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Which Chipset Motherboard to buy H67, P67 or Z68

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October 21, 2011 5:50:47 AM

Hi everyone,
I'm in need of serious help on this one. I'm building a new system based on the intel sandy bridge Core i5 2500. I'm really stuck on which chipset based motherboard to choose.

I just need a motherboard to run the i5 2500 on, be able to install at least 16 gb of ram, at least 4 sata ports, and have a gigabit LAN port.

I don't need lots of pci express slots, or SLI or Crossfire options, or firewire connection, or lots of usb ports, or usb 3.0, or any special features, or overclocking.

Also what is the difference in the power design that asus mentions in their special features for different motherboards [ie. 16+2 on some, 4+2 on others]. Is it something that is relevant in my case, or is it not. please explain if possible. What is that thing about "100% All High-quality Conductive Polymer Capacitors" that Asus mentions.

Also how good is the graphics on the SB processors. Are they enough, or would you need another graphics card. Would using the on processor graphics take away some processing power from the cpu?

My other doubt is that if these were my only needs, would the performance of the processor be the same on an H67 based "P8H67-M" and an Z68 based "P8Z68M-Pro" motherboard?

Budget is a serious issue for me. So guys I don't want to simply spend money on any bells and whistles I don't need.

Plz help. Everyone thanks in advance.
a b V Motherboard
October 21, 2011 6:20:15 AM

welcome to the forums, newcomer!

1| if you are only looking into dropping a SB cpu into mobo then get the H67 mobo
2| if you want to use onboard GPU and also OC then you get the Z68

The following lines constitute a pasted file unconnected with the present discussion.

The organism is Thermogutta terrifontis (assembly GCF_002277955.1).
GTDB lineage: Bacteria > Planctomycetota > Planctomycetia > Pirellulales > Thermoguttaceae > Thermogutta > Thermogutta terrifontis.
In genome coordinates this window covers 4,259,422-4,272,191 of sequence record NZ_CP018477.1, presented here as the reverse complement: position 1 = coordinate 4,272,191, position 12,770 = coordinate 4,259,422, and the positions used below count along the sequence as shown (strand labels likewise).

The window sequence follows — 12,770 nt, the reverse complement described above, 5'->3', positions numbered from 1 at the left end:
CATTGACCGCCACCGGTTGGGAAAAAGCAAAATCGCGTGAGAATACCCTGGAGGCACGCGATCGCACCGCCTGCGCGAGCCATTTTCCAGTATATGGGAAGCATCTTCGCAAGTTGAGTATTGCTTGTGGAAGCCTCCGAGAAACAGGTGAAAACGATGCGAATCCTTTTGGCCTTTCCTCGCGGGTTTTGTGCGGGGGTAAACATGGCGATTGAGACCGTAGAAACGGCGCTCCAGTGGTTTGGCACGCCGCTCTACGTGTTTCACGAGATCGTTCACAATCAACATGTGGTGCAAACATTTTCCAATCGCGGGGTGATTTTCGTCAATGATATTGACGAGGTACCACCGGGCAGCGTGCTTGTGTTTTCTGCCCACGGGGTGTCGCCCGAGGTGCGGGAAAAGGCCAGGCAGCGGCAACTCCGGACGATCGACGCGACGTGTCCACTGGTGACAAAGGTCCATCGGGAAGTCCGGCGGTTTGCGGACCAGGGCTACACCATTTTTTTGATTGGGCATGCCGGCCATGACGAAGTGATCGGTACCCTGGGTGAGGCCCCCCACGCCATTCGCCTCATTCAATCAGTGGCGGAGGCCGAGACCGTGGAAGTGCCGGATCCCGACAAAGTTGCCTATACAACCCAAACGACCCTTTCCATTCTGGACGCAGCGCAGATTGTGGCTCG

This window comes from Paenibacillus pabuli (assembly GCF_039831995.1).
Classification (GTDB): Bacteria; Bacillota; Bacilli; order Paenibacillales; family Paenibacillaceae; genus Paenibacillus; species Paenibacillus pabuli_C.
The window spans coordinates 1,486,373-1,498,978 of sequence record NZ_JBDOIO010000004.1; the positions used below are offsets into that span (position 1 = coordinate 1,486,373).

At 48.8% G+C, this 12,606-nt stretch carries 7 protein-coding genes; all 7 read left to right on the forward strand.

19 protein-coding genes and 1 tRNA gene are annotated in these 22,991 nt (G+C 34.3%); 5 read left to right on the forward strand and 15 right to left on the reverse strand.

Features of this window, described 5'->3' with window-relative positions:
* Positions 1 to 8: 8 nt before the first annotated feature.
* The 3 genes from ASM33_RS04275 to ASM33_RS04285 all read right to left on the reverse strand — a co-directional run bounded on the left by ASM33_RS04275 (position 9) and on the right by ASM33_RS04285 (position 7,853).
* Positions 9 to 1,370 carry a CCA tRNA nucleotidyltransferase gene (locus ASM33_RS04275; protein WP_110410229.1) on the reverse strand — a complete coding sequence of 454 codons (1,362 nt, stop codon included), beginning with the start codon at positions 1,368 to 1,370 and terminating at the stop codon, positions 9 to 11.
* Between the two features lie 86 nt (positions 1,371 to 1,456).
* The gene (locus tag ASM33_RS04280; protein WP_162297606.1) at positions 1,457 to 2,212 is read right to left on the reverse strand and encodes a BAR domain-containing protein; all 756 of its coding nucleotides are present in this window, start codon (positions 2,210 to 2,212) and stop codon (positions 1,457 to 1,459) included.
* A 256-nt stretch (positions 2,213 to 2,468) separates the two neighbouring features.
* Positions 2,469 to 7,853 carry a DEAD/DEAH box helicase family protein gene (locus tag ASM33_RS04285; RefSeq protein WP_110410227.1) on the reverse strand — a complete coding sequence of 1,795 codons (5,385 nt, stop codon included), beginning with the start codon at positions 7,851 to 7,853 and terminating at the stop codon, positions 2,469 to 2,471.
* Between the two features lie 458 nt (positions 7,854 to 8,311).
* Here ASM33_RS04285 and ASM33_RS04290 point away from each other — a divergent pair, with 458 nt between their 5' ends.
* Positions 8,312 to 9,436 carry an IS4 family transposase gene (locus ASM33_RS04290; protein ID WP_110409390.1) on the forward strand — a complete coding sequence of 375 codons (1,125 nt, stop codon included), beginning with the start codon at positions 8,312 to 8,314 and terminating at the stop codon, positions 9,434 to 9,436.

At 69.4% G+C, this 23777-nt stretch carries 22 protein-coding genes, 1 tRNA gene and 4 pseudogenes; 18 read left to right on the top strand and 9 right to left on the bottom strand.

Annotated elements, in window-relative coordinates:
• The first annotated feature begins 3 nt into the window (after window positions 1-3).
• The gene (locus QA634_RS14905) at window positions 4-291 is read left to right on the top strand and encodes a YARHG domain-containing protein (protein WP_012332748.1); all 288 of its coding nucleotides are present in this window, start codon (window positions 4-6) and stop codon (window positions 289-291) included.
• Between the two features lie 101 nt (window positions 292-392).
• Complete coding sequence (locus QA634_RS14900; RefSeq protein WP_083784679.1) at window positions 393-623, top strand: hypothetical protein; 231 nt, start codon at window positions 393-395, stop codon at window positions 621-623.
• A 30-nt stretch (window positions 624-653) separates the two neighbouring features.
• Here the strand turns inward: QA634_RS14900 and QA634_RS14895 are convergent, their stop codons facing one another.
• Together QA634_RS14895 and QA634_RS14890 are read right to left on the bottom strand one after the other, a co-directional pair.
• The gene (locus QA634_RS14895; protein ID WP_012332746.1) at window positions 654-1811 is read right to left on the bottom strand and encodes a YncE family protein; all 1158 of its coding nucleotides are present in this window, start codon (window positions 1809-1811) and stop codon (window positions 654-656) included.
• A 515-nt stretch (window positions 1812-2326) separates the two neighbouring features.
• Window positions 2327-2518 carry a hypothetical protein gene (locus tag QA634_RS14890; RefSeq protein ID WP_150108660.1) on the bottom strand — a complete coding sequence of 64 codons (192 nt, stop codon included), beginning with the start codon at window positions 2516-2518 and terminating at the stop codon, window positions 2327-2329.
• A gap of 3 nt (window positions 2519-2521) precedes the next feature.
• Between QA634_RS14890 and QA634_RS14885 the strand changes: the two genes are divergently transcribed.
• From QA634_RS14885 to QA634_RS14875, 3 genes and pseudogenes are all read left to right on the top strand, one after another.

CPU performance would be affected in the case of H67/Z68 route because, you can actually Overclock the CPU and onboard GPU on the Z68 but only the onboard GPU is overclocking capable on the H67

so the options are;
1| you get the H67, you don't need an dedicated GPU(provided you don't play games)
2| you get the Z68 and overclock the cpu to get a boost in cpu performance and also use the onboard GPU thas on the SB die
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a b V Motherboard
October 21, 2011 6:37:04 AM

If you are playing 3D graphics games - like World of Warcraft, Starcraft, etc - you need (or at least really really want) a graphics card. If your game play is limited to Angry Birds, the onboard graphics are perfect.

Which then brings into question do you really need a 2500?

So, please tell us how you plan to use the new PC, and on what screen size & resolution. We can help you spend as little as possible to achieve your goals.
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a c 117 V Motherboard
October 21, 2011 6:41:33 AM

H67 is your best option since you are buying a non-k cpu.
You can't overclock a 2500 anyways.
H67 is also the cheapest and has onboard graphics.

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October 28, 2011 5:44:45 AM

Hi, Twoboxer
I'm building this system to work as an audio workstation, for programming music. That is what I do. From all the music programming related forums everyone seems to be recommending the core i 5 2500 or the core i 7 2600. Usage of some very cpu intensive, and ram hungry vst's should be considered. I'm planning to use cubase 6 on the system. There is still doubts about cubase's efficiency in using all the cores. But still if they perfect it in the future, I could be future proof with a 2600.